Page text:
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For once, it seems that journalists are bristling on behalf of Haiti, a place usually painted by wariness and fear and resigned pity. Haitians themselves may be getting something like good press, no small development for the most maligned people in the hemisphere. The urgent sympathy of the news coverage helps. This disaster is different: It’s the worst yet in a country used to defining “worse” for the rest of the Americas. –“The Undercovered Country: Haiti as journalists have known it,” Sam Eifling, Columbia Journalism Review
Google is also good for history in that it challenges age-old assumptions about the way we have done history. Before the dawn of massive digitization projects and their equally important indices, we necessarily had to pick and choose from a sea of analog documents. All of that searching and sifting we did, and the particular documents and evidence we chose to write on, were—let’s admit it—prone to many errors. Read it all, we were told in graduate school. But who ever does? We sift through large archives based on intuition; occasionally we even find important evidence by sheer luck. We have sometimes made mountains out of molehills because, well, we only have time to sift through molehills, not mountains. Regardless of our technique, we always leave something out; in an analog world we have rarely been comprehensive. –Dan Cohen, “Is Google Good for History,” DanCohen.org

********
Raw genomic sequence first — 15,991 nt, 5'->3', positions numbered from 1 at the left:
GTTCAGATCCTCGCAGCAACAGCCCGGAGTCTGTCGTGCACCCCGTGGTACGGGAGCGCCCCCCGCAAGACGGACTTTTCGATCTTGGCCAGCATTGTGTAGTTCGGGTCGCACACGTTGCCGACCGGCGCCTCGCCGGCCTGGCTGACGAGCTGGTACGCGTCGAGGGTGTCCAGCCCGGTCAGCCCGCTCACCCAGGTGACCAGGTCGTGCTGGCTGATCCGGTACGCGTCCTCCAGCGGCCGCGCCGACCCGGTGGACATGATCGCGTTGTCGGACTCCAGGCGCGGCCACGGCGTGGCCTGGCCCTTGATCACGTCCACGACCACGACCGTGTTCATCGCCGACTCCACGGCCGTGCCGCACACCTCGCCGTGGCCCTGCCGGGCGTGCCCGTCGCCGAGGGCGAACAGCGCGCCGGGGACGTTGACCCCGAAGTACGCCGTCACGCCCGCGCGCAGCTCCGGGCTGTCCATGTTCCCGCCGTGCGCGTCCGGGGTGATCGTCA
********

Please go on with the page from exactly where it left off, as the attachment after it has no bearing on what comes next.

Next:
The problem is not the humanities as a discipline (who can blame a discipline?), the problem is its members. We are insufferable. We do not want change. We do not want centrality. We do not want to speak to nor interact with the world. We mistake the tiny pastures of private ideals with the megalopolis of real lives. We spin from our mouths retrograde dreams of the second coming of the nineteenth century whilst simultaneously dismissing out of our sphincters the far more earnest ambitions of the public at large—religion, economy, family, craft, science. –“The Turtlenecked Hairshirt: Fetid and fragrant futures for the humanities,” Ian Bogost, Bogost.com
Factor by which male life-scientists are more likely to patent their findings than are their female counterparts:
Scientists in Singapore developed a urine-powered paper battery the size of a credit card.
A gas-like smell that prompted authorities to evacuate a train in France was discovered to originate from fermented meat in a passenger’s bag.
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“Shelby is waiting for something. He himself does not know what it is. When it comes he will either go back into the world from which he came, or sink out of sight in the morass of alcoholism or despair that has engulfed other vagrants.”